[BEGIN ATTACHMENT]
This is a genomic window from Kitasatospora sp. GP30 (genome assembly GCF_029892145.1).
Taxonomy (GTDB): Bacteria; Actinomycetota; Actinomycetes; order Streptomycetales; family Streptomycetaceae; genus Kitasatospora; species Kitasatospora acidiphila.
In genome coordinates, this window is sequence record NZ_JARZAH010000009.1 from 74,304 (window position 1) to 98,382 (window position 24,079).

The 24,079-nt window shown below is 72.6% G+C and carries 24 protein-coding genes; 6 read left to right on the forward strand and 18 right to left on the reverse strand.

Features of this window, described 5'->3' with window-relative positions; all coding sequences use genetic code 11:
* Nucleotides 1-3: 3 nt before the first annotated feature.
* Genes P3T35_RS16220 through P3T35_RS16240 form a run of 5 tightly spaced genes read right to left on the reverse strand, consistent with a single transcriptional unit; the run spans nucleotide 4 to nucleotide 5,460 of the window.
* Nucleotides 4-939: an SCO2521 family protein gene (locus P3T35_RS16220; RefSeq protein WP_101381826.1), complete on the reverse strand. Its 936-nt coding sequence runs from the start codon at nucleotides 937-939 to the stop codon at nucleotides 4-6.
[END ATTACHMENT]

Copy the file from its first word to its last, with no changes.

This is a genomic window from Kitasatospora sp. GP30 (genome assembly GCF_029892145.1).
Taxonomy (GTDB): Bacteria; Actinomycetota; Actinomycetes; order Streptomycetales; family Streptomycetaceae; genus Kitasatospora; species Kitasatospora acidiphila.
In genome coordinates, this window is sequence record NZ_JARZAH010000009.1 from 74,304 (window position 1) to 98,382 (window position 24,079).

The 24,079-nt window shown below is 72.6% G+C and carries 24 protein-coding genes; 6 read left to right on the forward strand and 18 right to left on the reverse strand.

Features of this window, described 5'->3' with window-relative positions; all coding sequences use genetic code 11:
* Nucleotides 1-3: 3 nt before the first annotated feature.
* Genes P3T35_RS16220 through P3T35_RS16240 form a run of 5 tightly spaced genes read right to left on the reverse strand, consistent with a single transcriptional unit; the run spans nucleotide 4 to nucleotide 5,460 of the window.
* Nucleotides 4-939: an SCO2521 family protein gene (locus P3T35_RS16220; RefSeq protein WP_101381826.1), complete on the reverse strand. Its 936-nt coding sequence runs from the start codon at nucleotides 937-939 to the stop codon at nucleotides 4-6.